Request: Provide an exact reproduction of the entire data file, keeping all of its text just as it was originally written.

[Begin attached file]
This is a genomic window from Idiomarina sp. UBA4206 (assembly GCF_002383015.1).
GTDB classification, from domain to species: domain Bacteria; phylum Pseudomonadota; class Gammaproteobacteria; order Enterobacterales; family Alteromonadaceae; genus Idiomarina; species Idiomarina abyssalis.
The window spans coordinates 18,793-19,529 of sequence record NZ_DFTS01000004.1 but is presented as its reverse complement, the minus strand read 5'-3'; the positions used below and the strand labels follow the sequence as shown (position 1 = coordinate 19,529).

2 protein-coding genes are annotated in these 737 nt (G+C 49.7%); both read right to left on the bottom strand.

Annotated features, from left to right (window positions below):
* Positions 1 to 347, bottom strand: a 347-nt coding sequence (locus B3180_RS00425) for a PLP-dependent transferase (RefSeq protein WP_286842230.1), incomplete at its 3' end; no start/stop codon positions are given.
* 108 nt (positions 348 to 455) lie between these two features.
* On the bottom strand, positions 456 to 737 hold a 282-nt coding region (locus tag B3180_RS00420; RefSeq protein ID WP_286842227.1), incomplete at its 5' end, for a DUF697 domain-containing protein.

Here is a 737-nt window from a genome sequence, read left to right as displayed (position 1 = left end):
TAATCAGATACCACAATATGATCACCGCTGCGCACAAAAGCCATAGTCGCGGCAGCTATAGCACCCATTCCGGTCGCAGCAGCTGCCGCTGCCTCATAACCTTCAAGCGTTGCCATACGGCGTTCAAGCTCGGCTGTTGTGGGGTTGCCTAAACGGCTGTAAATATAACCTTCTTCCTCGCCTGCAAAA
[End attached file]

This is a genomic window from Idiomarina sp. UBA4206 (assembly GCF_002383015.1).
GTDB classification, from domain to species: domain Bacteria; phylum Pseudomonadota; class Gammaproteobacteria; order Enterobacterales; family Alteromonadaceae; genus Idiomarina; species Idiomarina abyssalis.
The window spans coordinates 18,793-19,529 of sequence record NZ_DFTS01000004.1 but is presented as its reverse complement, the minus strand read 5'-3'; the positions used below and the strand labels follow the sequence as shown (position 1 = coordinate 19,529).

2 protein-coding genes are annotated in these 737 nt (G+C 49.7%); both read right to left on the bottom strand.

Annotated features, from left to right (window positions below):
* Positions 1 to 347, bottom strand: a 347-nt coding sequence (locus B3180_RS00425) for a PLP-dependent transferase (RefSeq protein WP_286842230.1), incomplete at its 3' end; no start/stop codon positions are given.
* 108 nt (positions 348 to 455) lie between these two features.
* On the bottom strand, positions 456 to 737 hold a 282-nt coding region (locus tag B3180_RS00420; RefSeq protein ID WP_286842227.1), incomplete at its 5' end, for a DUF697 domain-containing protein.

Here is a 737-nt window from a genome sequence, read left to right as displayed (position 1 = left end):
TAATCAGATACCACAATATGATCACCGCTGCGCACAAAAGCCATAGTCGCGGCAGCTATAGCACCCATTCCGGTCGCAGCAGCTGCCGCTGCCTCATAACCTTCAAGCGTTGCCATACGGCGTTCAAGCTCGGCTGTTGTGGGGTTGCCTAAACGGCTGTAAATATAACCTTCTTCCTCGCCTGCAAAA